PITTSBURGH -- Ryan Braun grew up a Dodgers fan, and his reaction to Los Angeles' blockbuster trade with the Red Sox went like this:"You see something like that flash across the screen and you're like, 'Yeah, right,'" Braun said. "This time of year, there's a million rumors. Those are huge names, huge contracts." This was no rumor, it was real. "It's pretty amazing," Braun said. "I don't remember a time like it in L.A. sports history. The Kings won a championship, the Lakers just got Steve Nash and Dwight Howard, and the Dodgers just picked up $500 million in salary for seven All-Stars." He was exaggerating about the Dodgers' additions, but not by much. The team that traded for former All-Stars Hanley Ramirez and Shane Victorino in July completed a trade on Saturday for more -- All-Stars Adrian Gonzalez, Carl Crawford and Josh Beckett, plus Nick Punto. The Dodgers also picked up about $260 million in payroll obligations. The Red Sox got first baseman James Loney and a package of prospects: infielder Ivan DeJesus, Jr., right hander Allen Webster and two players to be named, plus payroll relief. "I think the motivation for that deal, to be completely honest with you, it's that [upcoming Dodgers] TV deal," Braun said. "That's going to be a monster TV deal. That's why the Angels signed Albert [Pujols], and [the Dodgers' deal] is going to be bigger than we've ever seen. It's going to be a crazy influx of cash." It highlights one of the Brewers' biggest challenges: One of baseball's least lucrative television contracts. According to the New York Times, it pays less than $10 million this season but will triple beginning with a new deal that runs from 2013-19. Compare that to teams like the Angels and Rangers, who recently signed 20-year, $3 billion broadcast rights agreements, according to reports. That works out to about $150 million per year. Brewers manager Ron Roenicke, a former Dodger, noted that the Dodgers will also reap revenue from extra ticket sales in the wake of their trades. "I think when you have a lot of money like they have, and you buy the Dodgers, and you want to win, spend it," Roenicke said. Of the Brewers' challenges, Roenicke said, "It makes us have to be smarter with what we do, and it can work. You see the Tampa Bays, and Oakland this year. It can be done. It's got to be a lot more fun to do it that way, rather than just sign whoever you want." Braun smiled when he saw the highlight of Gonzalez's three-run home run in his first Dodgers at-bat. "That's Hollywood, man," Braun said. "What would you expect?"
Brewers might not shut down Fiers
PITTSBURGH -- The Brewers are considering Mike Fiers' winter workload into their decision about a possible shutdown before the end of the season, meaning Fiers might not be shut down until deep into September, if at all.Fiers has pitched 148 2/3 innings this season between Milwaukee and the Minor Leagues, topping his 128 innings in 2011 and his 125 innings in '10. But those totals do not include the 28 1/3 innings Fiers worked last year in the Venezuelan Winter League, or the 18 2/3 innings he pitched in the '10 Arizona Fall League. The stint in Venezuela pushed Fiers to 154 1/3 innings in 2011, not including Spring Training. The Brewers prefer to limit pitchers to 120-130 percent of their previous season's workload, so, using that math, Fiers would get 185-200 innings in '12. That leaves him 35-50 additional innings. That winter work explains why Brewers manager Ron Roenicke, who has been asked at length about the team's plan for young arms like Fiers and Mark Rogers, continues to say that, "right now, I'm not thinking about that." Fiers would prefer to pitch through the end of the season. "I feel fine, and I hope I pitch the rest of the year," Fiers said. "I feel like, if you're healthy, you might as well pitch. ... I understand the whole idea of saving your arm and that you don't want to overdo it, especially if they want to get a look at some younger guys. "I feel like, not that I'm stronger, but earlier in the year, I was maybe stronger, but I wasn't pitching right. Now that I'm in a groove, I'm pitching better, with better command, instead of throwing harder. It is a long year for everyone, but right now I have better control of my pitches and it feels better than earlier in the year. I feel good and I want to keep throwing."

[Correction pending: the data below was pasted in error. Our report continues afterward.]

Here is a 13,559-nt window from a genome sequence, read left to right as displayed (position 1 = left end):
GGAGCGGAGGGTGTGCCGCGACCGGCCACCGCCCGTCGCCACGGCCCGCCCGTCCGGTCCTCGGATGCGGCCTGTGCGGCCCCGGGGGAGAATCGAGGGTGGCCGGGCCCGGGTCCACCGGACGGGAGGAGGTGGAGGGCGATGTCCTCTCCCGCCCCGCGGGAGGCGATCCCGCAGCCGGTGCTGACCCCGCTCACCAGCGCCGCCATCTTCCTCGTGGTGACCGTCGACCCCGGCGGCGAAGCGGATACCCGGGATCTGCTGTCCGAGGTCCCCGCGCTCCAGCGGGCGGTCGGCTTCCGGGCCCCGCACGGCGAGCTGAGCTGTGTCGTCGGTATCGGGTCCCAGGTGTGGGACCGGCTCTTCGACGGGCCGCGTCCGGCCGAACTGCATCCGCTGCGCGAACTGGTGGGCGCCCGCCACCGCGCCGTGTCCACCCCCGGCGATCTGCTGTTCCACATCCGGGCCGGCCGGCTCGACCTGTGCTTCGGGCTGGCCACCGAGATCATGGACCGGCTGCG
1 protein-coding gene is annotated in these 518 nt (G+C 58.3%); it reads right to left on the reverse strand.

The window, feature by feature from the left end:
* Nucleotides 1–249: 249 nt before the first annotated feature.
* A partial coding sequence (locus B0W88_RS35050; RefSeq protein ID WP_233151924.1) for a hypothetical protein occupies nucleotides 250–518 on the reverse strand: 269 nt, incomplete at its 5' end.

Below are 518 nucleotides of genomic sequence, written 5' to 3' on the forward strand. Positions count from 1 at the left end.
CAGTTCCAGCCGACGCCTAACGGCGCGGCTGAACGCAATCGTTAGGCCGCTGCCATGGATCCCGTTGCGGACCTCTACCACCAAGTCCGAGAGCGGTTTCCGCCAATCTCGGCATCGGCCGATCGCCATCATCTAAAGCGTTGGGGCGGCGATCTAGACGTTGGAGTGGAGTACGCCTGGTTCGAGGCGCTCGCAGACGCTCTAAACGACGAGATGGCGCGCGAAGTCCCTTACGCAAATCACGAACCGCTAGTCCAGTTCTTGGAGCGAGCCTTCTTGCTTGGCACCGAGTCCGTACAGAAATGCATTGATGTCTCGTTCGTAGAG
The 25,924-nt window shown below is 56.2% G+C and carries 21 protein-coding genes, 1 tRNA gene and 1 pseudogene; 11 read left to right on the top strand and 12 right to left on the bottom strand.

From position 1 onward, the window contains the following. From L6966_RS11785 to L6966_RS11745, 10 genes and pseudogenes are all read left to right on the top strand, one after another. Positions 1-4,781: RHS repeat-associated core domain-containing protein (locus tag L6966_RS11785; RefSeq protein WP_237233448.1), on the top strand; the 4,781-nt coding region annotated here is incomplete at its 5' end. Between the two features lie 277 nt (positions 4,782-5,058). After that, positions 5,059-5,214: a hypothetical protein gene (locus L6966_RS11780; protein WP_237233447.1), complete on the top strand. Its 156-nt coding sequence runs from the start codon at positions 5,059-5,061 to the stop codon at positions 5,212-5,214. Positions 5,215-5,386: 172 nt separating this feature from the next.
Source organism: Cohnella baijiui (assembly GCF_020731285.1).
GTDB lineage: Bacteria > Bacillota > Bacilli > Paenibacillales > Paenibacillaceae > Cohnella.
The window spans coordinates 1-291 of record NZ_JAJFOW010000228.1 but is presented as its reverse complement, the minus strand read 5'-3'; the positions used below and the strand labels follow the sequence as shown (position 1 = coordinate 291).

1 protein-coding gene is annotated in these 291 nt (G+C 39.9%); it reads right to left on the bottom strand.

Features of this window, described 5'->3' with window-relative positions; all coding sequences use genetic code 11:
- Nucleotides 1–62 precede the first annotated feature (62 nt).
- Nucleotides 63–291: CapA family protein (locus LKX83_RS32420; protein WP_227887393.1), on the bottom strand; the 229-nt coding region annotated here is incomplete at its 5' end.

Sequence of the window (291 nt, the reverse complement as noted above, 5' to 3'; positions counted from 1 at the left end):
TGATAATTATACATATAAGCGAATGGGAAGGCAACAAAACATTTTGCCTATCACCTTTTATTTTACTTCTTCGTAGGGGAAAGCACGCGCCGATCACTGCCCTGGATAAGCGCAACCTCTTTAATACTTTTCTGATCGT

Roenicke plans to keep Weeks in two-hole
PITTSBURGH -- Brewers second baseman Rickie Weeks has slipped backwards in recent weeks after working hard to push his batting average over the Mendoza Line, but manager Ron Roenicke said he had did not intend to drop Weeks back down in the batting order.Roenicke bumped Weeks up to the two-hole on Aug. 12, after a 52-game stretch in which Weeks batted .282 and consistently drove the baseball. But from Aug. 12 through Saturday, Weeks went 8-for-50 (.160) with two extra-base hits. "I know you say things haven't gone as well, but look at the ball he killed to left-center [on Friday, for a long out to the deepest part of PNC Park]," Roenicke said. "That's a home run anywhere. And look at some of the bullets he's hit at people. I think you have to look at the at-bats and what's going on."
Right-hander Shaun Marcum reported to manager Ron Roenicke that he felt "great" on Sunday, a day after returning from a two-month stay on the disabled list. Marcum absorbed a loss to the Pirates on Saturday night after surrendering four unearned runs in the fifth inning."I really thought he threw the ball well," Roenicke said. "I really would have liked to see him go into the sixth and see what would have happened in the sixth inning. But his pitches were really good. He really had those guys baffled."